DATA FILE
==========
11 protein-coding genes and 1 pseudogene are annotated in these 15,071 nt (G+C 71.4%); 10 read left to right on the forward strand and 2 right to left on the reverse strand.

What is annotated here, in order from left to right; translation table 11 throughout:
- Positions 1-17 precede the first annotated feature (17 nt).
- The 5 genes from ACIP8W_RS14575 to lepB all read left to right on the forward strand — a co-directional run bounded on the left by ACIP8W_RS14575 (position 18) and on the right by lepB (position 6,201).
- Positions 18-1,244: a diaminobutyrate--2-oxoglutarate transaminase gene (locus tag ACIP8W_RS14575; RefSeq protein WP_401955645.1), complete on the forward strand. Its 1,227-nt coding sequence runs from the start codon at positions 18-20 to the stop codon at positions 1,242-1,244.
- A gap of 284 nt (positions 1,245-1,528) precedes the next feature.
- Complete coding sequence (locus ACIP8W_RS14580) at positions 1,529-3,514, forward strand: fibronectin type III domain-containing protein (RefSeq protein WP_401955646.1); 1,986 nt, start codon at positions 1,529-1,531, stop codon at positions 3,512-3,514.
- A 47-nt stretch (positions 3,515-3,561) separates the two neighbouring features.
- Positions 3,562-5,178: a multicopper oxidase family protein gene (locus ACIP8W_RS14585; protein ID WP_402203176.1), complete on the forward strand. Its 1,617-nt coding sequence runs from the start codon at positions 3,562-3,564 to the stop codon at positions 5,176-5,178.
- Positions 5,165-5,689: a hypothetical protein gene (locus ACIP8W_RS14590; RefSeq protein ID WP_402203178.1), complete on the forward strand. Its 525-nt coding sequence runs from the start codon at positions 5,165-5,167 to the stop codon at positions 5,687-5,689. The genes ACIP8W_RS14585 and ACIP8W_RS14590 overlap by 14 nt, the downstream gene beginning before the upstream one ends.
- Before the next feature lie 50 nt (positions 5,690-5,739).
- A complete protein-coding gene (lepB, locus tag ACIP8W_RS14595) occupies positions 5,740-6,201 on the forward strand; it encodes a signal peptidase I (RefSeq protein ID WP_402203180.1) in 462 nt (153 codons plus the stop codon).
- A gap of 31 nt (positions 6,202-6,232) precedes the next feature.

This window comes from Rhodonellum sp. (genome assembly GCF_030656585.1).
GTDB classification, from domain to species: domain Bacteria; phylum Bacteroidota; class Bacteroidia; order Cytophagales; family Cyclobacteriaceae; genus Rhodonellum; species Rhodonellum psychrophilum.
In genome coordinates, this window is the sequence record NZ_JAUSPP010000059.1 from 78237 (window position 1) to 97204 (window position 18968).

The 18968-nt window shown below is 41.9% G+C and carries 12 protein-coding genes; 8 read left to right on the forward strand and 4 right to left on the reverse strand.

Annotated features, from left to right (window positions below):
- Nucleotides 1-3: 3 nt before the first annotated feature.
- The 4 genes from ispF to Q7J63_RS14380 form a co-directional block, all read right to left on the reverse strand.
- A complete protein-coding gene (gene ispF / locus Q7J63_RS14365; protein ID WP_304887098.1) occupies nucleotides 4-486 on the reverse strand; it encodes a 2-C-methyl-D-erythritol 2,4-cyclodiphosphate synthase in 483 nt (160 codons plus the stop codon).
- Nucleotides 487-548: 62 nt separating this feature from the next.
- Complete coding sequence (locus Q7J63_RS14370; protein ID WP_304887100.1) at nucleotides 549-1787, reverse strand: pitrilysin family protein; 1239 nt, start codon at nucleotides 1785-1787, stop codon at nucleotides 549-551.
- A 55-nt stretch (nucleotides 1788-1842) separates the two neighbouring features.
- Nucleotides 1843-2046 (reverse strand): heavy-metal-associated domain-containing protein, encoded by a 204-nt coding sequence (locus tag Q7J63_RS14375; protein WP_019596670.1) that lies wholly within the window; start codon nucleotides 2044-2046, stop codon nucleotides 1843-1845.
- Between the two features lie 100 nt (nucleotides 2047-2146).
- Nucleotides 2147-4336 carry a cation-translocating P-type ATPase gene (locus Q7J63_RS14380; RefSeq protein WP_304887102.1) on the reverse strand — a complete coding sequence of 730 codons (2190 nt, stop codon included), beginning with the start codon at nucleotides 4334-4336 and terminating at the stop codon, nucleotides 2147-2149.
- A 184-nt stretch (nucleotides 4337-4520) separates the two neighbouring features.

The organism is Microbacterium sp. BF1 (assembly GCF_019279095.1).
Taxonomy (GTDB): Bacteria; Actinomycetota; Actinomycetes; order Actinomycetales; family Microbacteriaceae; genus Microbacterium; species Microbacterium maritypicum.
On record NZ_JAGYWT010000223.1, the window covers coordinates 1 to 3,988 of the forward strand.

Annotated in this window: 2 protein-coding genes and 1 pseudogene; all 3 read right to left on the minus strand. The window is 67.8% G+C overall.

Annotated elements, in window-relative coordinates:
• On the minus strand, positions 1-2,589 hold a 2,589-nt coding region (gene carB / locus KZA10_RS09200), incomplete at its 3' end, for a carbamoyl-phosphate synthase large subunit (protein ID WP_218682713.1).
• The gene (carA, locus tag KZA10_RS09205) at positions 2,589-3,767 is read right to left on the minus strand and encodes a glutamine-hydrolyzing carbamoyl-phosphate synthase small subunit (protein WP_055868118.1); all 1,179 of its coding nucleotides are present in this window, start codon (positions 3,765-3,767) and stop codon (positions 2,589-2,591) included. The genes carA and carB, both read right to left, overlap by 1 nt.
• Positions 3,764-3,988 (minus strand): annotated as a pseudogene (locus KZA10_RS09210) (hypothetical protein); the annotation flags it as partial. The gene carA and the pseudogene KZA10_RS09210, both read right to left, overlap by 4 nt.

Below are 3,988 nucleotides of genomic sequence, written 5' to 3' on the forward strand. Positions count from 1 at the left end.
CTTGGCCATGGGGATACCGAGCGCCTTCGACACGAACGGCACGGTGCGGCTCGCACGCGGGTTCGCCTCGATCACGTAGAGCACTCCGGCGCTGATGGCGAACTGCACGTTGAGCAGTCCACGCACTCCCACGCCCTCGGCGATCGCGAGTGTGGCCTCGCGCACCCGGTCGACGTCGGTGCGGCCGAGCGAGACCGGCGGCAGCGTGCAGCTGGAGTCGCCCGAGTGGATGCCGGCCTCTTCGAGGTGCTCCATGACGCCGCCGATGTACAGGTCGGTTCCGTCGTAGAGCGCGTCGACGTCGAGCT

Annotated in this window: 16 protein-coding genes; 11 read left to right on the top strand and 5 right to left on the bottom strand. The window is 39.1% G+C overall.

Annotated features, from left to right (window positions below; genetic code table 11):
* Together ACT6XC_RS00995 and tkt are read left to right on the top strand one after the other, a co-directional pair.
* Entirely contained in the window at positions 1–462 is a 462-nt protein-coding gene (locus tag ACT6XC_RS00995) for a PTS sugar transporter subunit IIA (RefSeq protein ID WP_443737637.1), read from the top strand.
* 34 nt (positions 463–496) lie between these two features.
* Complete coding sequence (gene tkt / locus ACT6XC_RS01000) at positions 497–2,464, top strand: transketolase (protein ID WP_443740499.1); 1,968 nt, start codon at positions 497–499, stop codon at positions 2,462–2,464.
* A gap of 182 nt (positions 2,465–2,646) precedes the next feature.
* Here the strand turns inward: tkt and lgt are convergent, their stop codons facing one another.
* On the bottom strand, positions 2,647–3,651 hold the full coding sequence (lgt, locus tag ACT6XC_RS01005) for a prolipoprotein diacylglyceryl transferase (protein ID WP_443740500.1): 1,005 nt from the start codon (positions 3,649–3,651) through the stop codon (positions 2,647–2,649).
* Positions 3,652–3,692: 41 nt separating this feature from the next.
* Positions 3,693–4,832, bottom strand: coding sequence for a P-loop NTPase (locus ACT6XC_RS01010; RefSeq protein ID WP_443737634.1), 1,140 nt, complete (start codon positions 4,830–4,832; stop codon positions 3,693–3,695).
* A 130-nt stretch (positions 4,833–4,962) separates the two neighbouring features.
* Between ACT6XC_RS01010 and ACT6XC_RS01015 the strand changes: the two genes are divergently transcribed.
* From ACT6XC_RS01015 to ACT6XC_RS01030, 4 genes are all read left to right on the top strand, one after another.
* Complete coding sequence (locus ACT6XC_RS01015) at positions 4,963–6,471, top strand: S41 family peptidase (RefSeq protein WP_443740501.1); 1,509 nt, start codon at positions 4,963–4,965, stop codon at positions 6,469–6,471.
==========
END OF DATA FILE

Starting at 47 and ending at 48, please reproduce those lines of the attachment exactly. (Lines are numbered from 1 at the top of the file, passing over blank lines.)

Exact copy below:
* On the bottom strand, positions 2,647–3,651 hold the full coding sequence (lgt, locus tag ACT6XC_RS01005) for a prolipoprotein diacylglyceryl transferase (protein ID WP_443740500.1): 1,005 nt from the start codon (positions 3,649–3,651) through the stop codon (positions 2,647–2,649).
* Positions 3,652–3,692: 41 nt separating this feature from the next.